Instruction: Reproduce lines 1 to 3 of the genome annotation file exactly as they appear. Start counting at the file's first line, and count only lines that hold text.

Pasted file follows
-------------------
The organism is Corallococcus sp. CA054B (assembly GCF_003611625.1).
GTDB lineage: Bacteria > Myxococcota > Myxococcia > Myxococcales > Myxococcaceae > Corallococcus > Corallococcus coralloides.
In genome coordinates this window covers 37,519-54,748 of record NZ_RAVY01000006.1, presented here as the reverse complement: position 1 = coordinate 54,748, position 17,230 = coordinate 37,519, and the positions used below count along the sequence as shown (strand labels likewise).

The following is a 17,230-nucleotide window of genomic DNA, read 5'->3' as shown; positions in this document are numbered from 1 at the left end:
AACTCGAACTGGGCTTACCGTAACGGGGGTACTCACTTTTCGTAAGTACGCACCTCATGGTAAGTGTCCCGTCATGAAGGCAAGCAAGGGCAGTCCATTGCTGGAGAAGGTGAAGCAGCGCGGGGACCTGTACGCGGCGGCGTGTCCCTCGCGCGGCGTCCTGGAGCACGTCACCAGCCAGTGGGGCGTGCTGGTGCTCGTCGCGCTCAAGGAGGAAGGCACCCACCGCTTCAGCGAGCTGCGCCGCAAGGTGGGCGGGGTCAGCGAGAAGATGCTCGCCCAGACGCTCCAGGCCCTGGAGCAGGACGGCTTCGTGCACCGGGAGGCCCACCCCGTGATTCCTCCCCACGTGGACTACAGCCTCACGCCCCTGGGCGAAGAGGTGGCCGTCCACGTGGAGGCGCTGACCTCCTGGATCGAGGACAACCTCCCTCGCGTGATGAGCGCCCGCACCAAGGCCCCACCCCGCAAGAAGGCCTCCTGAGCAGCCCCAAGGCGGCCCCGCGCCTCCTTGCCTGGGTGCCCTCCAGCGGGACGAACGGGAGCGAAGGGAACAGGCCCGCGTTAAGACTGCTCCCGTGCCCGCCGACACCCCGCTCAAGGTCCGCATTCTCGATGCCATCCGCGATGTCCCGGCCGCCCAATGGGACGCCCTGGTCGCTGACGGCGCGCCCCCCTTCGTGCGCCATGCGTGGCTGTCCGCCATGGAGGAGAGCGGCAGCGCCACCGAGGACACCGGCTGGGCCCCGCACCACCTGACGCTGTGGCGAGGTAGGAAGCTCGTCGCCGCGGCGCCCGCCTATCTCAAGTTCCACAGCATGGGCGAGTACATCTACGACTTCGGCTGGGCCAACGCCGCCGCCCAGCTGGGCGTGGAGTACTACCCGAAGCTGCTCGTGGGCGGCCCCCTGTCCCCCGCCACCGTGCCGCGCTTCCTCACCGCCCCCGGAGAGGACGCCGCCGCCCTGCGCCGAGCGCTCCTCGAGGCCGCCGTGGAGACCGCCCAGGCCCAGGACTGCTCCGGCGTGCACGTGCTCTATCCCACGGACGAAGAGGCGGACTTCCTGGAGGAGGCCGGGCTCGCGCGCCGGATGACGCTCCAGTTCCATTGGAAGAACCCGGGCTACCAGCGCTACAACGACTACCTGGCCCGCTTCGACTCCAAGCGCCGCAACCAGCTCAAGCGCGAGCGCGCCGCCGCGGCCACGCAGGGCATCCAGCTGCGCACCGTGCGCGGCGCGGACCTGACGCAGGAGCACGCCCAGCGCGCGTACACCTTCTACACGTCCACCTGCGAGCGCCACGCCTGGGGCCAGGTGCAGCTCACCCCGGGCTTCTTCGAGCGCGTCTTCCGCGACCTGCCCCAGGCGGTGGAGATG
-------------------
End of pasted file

The organism is Corallococcus sp. CA054B (assembly GCF_003611625.1).
GTDB lineage: Bacteria > Myxococcota > Myxococcia > Myxococcales > Myxococcaceae > Corallococcus > Corallococcus coralloides.
In genome coordinates this window covers 37,519-54,748 of record NZ_RAVY01000006.1, presented here as the reverse complement: position 1 = coordinate 54,748, position 17,230 = coordinate 37,519, and the positions used below count along the sequence as shown (strand labels likewise).